# How to Solve R Error in as.date.numeric(value): ‘origin’ must be supplied

by | Programming, R, Tips

This error occurs when you try to convert numeric values to `Date` type using the `as.Date()` function but do not pass an origin argument to the function.

You can specify an origin, for example:

`df\$date <- as.Date(df\$date, origin='1999-12-31')`

This tutorial will go through the error and how to solve it with code examples.

## as.Date in R

In R, as.Date() is a built-in function that converts character representations to objects of class Date to represent calendar dates. If you pass numeric values to the as.Date() function you need to specify the origin.

## Example

Consider the following example of a data frame containing the number of pizzas sold by a pizzeria.

```df <- data.frame(days=c(1, 5, 10, 15, 30, 50),
pizzas_sold=c(10, 20, 40, 30, 50, 70))

df```

The first column contains the number of days elapsed since the creation of the pizzeria and the second column is the number of pizzas sold.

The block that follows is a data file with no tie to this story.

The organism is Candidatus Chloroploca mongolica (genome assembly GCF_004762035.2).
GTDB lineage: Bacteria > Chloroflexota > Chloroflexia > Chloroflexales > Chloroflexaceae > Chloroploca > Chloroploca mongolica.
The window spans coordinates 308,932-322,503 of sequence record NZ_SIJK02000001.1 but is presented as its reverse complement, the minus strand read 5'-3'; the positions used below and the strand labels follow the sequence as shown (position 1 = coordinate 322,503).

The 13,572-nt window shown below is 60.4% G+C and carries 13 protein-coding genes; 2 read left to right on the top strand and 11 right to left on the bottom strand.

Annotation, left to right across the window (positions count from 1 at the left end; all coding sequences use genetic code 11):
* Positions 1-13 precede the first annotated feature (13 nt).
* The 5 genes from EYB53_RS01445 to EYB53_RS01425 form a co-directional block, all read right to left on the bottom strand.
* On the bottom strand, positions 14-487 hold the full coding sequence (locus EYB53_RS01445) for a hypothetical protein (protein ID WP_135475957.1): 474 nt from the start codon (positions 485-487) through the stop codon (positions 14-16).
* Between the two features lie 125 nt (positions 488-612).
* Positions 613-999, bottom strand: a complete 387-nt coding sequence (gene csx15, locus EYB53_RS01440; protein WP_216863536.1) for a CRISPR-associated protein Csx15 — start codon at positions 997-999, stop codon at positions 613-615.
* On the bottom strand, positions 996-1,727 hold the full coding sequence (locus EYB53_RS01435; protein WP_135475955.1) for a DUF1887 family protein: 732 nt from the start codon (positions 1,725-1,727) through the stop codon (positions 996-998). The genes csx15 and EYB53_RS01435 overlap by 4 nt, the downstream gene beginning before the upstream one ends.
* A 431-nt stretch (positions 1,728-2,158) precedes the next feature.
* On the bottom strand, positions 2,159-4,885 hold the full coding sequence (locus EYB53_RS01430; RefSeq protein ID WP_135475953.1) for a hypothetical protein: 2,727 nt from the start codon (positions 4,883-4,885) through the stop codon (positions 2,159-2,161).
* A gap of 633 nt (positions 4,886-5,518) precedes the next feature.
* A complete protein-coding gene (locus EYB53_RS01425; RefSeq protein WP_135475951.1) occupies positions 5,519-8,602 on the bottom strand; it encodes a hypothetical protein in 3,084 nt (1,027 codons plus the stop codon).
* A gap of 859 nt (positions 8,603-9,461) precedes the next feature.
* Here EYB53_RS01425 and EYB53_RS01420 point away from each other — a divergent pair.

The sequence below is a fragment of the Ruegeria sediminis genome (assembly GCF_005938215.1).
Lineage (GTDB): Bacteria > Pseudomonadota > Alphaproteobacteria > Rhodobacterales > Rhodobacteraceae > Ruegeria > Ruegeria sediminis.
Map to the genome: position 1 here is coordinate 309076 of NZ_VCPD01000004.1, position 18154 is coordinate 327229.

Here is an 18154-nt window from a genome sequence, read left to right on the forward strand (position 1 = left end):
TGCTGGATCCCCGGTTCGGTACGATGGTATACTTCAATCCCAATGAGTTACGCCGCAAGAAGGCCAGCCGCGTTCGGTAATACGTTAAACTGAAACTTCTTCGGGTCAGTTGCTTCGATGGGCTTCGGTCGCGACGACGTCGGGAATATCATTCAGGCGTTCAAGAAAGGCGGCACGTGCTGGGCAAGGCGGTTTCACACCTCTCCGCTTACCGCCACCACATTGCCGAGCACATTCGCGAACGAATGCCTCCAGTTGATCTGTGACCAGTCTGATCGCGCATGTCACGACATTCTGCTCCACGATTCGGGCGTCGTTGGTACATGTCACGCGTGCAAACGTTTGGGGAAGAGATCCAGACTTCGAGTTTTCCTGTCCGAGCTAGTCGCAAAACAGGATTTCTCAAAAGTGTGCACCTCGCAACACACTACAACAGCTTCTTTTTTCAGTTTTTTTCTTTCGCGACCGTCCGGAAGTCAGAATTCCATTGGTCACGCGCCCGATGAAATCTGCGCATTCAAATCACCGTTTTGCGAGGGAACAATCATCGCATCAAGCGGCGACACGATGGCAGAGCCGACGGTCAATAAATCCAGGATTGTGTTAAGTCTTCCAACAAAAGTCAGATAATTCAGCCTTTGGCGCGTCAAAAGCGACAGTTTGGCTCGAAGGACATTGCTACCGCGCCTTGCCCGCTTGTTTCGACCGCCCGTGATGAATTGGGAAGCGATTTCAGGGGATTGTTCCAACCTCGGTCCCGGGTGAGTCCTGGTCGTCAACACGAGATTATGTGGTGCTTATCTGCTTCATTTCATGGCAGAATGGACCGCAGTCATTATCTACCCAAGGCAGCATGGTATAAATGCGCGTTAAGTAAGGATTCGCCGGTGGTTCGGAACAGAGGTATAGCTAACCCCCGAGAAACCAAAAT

```days pizzas_sold
1    1          10
2    5          20
3   10          40
4   15          30
5   30          50
6   50          70```

We can verify that the `days` column is `numeric` using the `class()` function:

`class(df\$days)`
` "numeric"`

Let’s attempt to create a new column in the data frame containing the days elapsed converted to calendar dates:

`df\$date <-as.Date(df\$days)`
`Error in as.Date.numeric(df\$days) : 'origin' must be supplied`

The error occurs because the values we passed to `as.Date` are numeric and require an origin to convert them to Date type objects.

### Solution

We can solve the error by passing an origin argument to as.Date(). Let’s use the date the pizza makers founded the pizzeria:

```df\$date <-as.Date(df\$days, origin="2021-03-23")
df```

Let’s run the code to get the result.

``` days pizzas_sold       date
1    1          10 2021-03-24
2    5          20 2021-03-28
3   10          40 2021-04-02
4   15          30 2021-04-07
5   30          50 2021-04-22
6   50          70 2021-05-12```

We can see that the dates match up to the days elapsed after the origin. For example row 2 corresponds to five days elapsed, and five days after `2021-03-23` is `2021-03-28`. We can verify that the `date` column is type Date using the built-in `class()` function:

`class(df\$date)`
` "Date"`

## Summary

Congratulations on reading to the end of this tutorial!

For further reading on R related errors, go to the article:

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